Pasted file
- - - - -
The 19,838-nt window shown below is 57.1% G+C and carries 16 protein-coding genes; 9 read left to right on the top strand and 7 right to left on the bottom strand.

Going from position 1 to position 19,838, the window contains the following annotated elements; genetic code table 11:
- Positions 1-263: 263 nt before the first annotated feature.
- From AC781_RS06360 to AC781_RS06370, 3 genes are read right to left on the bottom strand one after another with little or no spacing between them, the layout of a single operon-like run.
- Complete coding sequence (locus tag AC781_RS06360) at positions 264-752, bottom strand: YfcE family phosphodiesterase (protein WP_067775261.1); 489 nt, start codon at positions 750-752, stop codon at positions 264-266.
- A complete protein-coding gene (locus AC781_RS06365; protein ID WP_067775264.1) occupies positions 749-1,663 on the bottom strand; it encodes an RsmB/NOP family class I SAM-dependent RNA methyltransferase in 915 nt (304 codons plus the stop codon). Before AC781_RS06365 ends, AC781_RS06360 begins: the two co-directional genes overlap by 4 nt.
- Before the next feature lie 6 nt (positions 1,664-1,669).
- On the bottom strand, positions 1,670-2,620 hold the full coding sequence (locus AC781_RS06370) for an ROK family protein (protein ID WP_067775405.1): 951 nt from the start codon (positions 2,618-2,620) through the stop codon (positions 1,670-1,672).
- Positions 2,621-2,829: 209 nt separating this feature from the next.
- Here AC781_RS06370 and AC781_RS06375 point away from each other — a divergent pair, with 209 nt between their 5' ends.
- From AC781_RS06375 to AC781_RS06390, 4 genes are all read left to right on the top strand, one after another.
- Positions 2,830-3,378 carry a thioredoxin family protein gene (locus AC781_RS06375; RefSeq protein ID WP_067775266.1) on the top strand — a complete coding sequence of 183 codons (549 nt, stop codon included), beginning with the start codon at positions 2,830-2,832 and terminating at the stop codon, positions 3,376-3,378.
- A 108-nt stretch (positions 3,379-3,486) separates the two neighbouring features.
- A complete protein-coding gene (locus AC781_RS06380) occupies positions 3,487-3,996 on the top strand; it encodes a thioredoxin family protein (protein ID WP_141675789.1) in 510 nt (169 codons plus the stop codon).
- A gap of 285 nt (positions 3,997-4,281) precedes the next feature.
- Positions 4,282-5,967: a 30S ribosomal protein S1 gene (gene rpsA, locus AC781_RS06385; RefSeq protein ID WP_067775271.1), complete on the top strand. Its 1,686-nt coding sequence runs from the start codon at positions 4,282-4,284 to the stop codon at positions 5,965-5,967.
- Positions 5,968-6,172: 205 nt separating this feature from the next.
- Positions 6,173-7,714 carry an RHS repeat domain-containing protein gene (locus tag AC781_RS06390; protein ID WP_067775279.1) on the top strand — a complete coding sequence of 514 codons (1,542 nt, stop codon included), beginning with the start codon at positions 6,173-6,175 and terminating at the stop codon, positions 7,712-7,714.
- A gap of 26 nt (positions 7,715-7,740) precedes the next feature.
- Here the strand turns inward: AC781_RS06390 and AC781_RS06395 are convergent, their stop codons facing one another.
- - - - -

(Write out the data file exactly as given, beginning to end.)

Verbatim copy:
The 19,838-nt window shown below is 57.1% G+C and carries 16 protein-coding genes; 9 read left to right on the top strand and 7 right to left on the bottom strand.

Going from position 1 to position 19,838, the window contains the following annotated elements; genetic code table 11:
- Positions 1-263: 263 nt before the first annotated feature.
- From AC781_RS06360 to AC781_RS06370, 3 genes are read right to left on the bottom strand one after another with little or no spacing between them, the layout of a single operon-like run.
- Complete coding sequence (locus tag AC781_RS06360) at positions 264-752, bottom strand: YfcE family phosphodiesterase (protein WP_067775261.1); 489 nt, start codon at positions 750-752, stop codon at positions 264-266.
- A complete protein-coding gene (locus AC781_RS06365; protein ID WP_067775264.1) occupies positions 749-1,663 on the bottom strand; it encodes an RsmB/NOP family class I SAM-dependent RNA methyltransferase in 915 nt (304 codons plus the stop codon). Before AC781_RS06365 ends, AC781_RS06360 begins: the two co-directional genes overlap by 4 nt.
- Before the next feature lie 6 nt (positions 1,664-1,669).
- On the bottom strand, positions 1,670-2,620 hold the full coding sequence (locus AC781_RS06370) for an ROK family protein (protein ID WP_067775405.1): 951 nt from the start codon (positions 2,618-2,620) through the stop codon (positions 1,670-1,672).
- Positions 2,621-2,829: 209 nt separating this feature from the next.
- Here AC781_RS06370 and AC781_RS06375 point away from each other — a divergent pair, with 209 nt between their 5' ends.
- From AC781_RS06375 to AC781_RS06390, 4 genes are all read left to right on the top strand, one after another.
- Positions 2,830-3,378 carry a thioredoxin family protein gene (locus AC781_RS06375; RefSeq protein ID WP_067775266.1) on the top strand — a complete coding sequence of 183 codons (549 nt, stop codon included), beginning with the start codon at positions 2,830-2,832 and terminating at the stop codon, positions 3,376-3,378.
- A 108-nt stretch (positions 3,379-3,486) separates the two neighbouring features.
- A complete protein-coding gene (locus AC781_RS06380) occupies positions 3,487-3,996 on the top strand; it encodes a thioredoxin family protein (protein ID WP_141675789.1) in 510 nt (169 codons plus the stop codon).
- A gap of 285 nt (positions 3,997-4,281) precedes the next feature.
- Positions 4,282-5,967: a 30S ribosomal protein S1 gene (gene rpsA, locus AC781_RS06385; RefSeq protein ID WP_067775271.1), complete on the top strand. Its 1,686-nt coding sequence runs from the start codon at positions 4,282-4,284 to the stop codon at positions 5,965-5,967.
- Positions 5,968-6,172: 205 nt separating this feature from the next.
- Positions 6,173-7,714 carry an RHS repeat domain-containing protein gene (locus tag AC781_RS06390; protein ID WP_067775279.1) on the top strand — a complete coding sequence of 514 codons (1,542 nt, stop codon included), beginning with the start codon at positions 6,173-6,175 and terminating at the stop codon, positions 7,712-7,714.
- A gap of 26 nt (positions 7,715-7,740) precedes the next feature.
- Here the strand turns inward: AC781_RS06390 and AC781_RS06395 are convergent, their stop codons facing one another.